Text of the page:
“The year 2018 will be even more important in terms of security” advocated the Minister of Internal Affairs, Gérard Collomb, at the FIC 2018 – the International Cybersecurity Forum which was held in Lille on January 23rd and 24th. Yet after the Wanna Cry attack, the data leaks at Equifax, at Uber and so on, security issues have made 2017 a busy year in terms of security.
A late awareness
Topics such as “Security & Privacy by Design” or “Secure Data” or even “Move to Cloud” have been talked about for a long time. But where are we now? Has security taken a more important place in projects? Are collaborators aware and conscious of this change in order to integrate it in their daily work?
So many questions that are not yet all resolved. In the case of France and Europe some laws began to arrive in the recent years. We can indeed quote the “Military Programming Law” (LPM) for the “Operators of Vital Importance” (OIV) which are, in France, organisations that have been identified as having vital activities for the country. In Europe, the General Data Protection Regulation (GDPR) focuses on enterprises dealing with Europeans’ personal data as well as the NIS; (Network and Information Security) aiming to reinforce the national capacities in terms of cybersecurity.
2018 begins on the run with Meltdown and Spectre
The transition between 2017 and 2018 has started well in terms of cybersecurity: two new flaws affecting almost all processors (CPU) both in servers as well as in computers or phones, have been discovered. These flaws named “Spectre” and “Meltdown” question the architecture of Intel processors in particular, but also those of ARM and AMD.
These flaws were born due to successive optimisations on the processors since the years 1995, in the race to the speed at the expense of the security. Moore’s laws and deduced empirical laws predicted an increase in processors’ speed, but not their increase in terms of security. This summary chart explains the different characteristics of each flaw:
Cybersecurity has become an imperative for businesses
We thought that we had solid and legitimate bases in terms of security, we did not think that the hardware would be affected. What if everything was questioned?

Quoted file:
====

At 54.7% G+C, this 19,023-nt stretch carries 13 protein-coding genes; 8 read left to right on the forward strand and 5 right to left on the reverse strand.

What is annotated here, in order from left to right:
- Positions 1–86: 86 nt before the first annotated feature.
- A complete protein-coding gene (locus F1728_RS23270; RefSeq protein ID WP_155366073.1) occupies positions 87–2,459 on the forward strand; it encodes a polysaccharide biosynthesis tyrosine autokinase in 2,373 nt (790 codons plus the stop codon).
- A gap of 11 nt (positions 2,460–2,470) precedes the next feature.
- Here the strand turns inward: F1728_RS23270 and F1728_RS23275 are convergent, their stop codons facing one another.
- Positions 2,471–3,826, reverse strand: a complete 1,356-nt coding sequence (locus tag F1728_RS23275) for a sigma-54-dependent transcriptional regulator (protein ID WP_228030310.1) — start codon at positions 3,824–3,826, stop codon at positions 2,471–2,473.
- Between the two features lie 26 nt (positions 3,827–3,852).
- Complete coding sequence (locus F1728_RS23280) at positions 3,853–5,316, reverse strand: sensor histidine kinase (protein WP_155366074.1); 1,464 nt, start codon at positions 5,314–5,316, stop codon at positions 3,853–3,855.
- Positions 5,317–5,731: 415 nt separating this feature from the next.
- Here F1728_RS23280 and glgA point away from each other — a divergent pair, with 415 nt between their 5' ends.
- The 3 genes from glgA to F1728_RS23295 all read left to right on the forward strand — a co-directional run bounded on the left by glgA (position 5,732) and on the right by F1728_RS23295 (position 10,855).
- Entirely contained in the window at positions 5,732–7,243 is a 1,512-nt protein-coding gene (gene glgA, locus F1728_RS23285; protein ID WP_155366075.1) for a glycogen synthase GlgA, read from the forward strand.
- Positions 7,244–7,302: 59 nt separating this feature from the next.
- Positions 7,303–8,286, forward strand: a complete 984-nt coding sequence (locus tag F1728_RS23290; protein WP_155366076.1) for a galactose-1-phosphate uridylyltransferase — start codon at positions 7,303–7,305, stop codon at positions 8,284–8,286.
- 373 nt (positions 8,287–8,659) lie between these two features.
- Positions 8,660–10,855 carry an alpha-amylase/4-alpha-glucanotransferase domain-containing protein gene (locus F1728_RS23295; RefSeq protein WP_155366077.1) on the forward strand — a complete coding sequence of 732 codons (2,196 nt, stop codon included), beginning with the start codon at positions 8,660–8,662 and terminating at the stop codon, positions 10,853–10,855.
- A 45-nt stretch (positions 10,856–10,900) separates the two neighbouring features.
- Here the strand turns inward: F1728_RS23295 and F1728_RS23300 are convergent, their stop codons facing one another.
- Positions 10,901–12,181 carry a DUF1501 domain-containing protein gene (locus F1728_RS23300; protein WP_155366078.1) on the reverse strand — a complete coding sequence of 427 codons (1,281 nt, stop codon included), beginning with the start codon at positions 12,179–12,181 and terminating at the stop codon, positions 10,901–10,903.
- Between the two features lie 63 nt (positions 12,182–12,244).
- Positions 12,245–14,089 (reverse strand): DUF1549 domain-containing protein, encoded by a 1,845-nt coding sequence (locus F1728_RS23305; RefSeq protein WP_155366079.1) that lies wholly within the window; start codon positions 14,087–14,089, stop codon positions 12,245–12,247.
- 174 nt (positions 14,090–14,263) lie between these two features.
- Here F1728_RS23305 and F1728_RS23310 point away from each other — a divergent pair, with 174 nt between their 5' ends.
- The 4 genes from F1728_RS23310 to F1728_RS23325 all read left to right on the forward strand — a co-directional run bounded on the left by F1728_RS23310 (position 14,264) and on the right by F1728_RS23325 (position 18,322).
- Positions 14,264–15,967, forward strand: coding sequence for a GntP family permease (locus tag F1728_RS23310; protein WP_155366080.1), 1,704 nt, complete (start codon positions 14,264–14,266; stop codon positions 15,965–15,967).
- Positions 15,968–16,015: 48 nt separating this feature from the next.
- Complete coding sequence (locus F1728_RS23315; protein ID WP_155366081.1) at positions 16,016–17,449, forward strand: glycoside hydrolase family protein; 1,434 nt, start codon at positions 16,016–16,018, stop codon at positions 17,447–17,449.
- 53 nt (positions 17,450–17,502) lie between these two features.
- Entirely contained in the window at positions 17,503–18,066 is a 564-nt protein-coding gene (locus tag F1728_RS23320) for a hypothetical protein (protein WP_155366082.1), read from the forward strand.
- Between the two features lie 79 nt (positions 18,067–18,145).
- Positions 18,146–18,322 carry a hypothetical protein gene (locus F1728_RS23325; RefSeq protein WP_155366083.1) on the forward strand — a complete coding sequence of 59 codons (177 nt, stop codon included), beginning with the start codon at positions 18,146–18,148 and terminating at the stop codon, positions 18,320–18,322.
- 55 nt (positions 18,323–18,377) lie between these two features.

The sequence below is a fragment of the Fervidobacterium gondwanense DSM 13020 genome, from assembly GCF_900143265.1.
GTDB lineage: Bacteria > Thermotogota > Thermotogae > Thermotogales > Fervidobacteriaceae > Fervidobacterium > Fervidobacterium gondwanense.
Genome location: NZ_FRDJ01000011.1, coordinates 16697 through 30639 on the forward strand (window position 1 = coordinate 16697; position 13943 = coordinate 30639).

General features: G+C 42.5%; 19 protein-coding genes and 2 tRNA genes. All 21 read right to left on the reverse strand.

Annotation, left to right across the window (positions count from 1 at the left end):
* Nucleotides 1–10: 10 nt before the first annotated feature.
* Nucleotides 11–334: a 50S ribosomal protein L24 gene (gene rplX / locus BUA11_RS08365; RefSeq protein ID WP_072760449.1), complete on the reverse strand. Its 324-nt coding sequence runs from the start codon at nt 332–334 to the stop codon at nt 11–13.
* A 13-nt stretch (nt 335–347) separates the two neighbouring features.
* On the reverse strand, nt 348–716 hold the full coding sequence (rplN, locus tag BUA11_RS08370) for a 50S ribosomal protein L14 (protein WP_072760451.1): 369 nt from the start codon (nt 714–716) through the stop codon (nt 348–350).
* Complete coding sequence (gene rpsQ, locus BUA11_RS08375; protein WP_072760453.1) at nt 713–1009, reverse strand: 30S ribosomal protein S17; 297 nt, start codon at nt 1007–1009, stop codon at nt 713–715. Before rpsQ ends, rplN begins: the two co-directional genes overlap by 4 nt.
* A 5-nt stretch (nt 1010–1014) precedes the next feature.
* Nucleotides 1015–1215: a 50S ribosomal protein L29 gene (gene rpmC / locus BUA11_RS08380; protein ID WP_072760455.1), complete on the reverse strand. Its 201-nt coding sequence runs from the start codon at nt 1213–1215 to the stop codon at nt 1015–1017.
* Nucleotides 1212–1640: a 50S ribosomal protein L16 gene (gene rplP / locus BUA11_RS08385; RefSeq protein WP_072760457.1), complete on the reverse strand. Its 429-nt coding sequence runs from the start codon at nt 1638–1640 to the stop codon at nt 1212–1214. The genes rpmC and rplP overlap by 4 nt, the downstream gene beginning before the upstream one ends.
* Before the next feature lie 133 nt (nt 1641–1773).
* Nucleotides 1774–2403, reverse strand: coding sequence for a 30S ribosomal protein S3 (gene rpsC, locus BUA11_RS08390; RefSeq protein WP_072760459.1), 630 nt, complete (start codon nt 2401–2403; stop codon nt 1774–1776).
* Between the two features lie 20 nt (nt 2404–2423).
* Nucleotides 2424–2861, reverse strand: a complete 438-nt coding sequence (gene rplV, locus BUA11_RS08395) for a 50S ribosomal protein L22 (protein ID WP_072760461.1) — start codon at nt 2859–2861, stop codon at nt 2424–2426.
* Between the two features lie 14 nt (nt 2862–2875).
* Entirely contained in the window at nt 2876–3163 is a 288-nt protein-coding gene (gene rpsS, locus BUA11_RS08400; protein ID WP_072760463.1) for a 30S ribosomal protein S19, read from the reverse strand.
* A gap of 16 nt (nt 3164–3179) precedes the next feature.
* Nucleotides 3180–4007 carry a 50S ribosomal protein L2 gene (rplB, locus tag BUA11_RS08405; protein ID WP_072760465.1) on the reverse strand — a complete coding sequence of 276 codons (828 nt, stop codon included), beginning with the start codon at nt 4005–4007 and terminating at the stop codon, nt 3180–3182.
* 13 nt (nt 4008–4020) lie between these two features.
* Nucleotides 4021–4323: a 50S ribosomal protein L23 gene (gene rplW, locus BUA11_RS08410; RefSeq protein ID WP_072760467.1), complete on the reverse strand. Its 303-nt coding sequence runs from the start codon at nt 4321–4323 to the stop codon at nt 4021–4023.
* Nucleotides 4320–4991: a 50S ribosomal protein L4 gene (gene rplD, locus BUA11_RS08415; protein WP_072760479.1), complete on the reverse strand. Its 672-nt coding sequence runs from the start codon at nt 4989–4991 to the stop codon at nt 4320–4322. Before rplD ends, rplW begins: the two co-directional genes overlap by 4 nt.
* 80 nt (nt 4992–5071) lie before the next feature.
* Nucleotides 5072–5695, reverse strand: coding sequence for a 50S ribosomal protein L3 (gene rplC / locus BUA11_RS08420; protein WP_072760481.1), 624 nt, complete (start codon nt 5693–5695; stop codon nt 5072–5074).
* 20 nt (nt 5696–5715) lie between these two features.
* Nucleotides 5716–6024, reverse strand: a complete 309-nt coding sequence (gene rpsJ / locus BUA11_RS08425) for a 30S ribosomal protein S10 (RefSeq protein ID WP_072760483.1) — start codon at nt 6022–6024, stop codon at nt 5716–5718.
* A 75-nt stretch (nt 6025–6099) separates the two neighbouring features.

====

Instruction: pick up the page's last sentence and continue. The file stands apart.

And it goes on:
Companies today must adopt a “culture of insecurity” to predict from the design of a system / application / service, a correction process in case they would discover vulnerabilities.
Systems must therefore be dynamic in order to be able to adapt to the discovery of a flaw: patches allow, in most cases, to fix vulnerabilities however they are not included in the conception framework.
At a FIC workshop, speakers highlighted different models for information systems. Indeed, we should go from the “Castle” model (represented by a single barrier at the entrance without any other ways of securing inside) to the “airport” model, or to the citadel one, with a many secure zones inside, adapted to the context, to the exchanges flow and to the already-exisisting assets.
This model is based on the “onion rings” and “DMZ” (Demilitarised Zones) which are network partitions; with more or less important access to the public, in order to gradually protect the IS and the – sensitive – information it contains.
Beware of too fast innovation: The “Hype Cycle”
This is a study done on the evolution of interest in a new technology. The Gartner offers a representation, in the form of a curve for example, on the subjects of the Cloud in terms of cybersecurity.
The first two phases correspond to a craze and therefore a growth of the technology. A concrete example would be “Pokemon Go” who had a peak of “hype” followed by a downfall as violent as its rise.
In terms of security it is precisely in this rise of “hype” of a product or technology that we must not neglect security.
The economic model of the attackers has changed. While 10 years ago, investing a few thousand euros in an attack was madness and was not profitable, we are now talking about millions of euros with increased profits. Motivations have also changed, we are now talking about industrial spying, ransomware, cyber wars … We must remain vigilant and secure as much as possible, integrating security right from the beginning, at the conception phase of projects, will limit risks.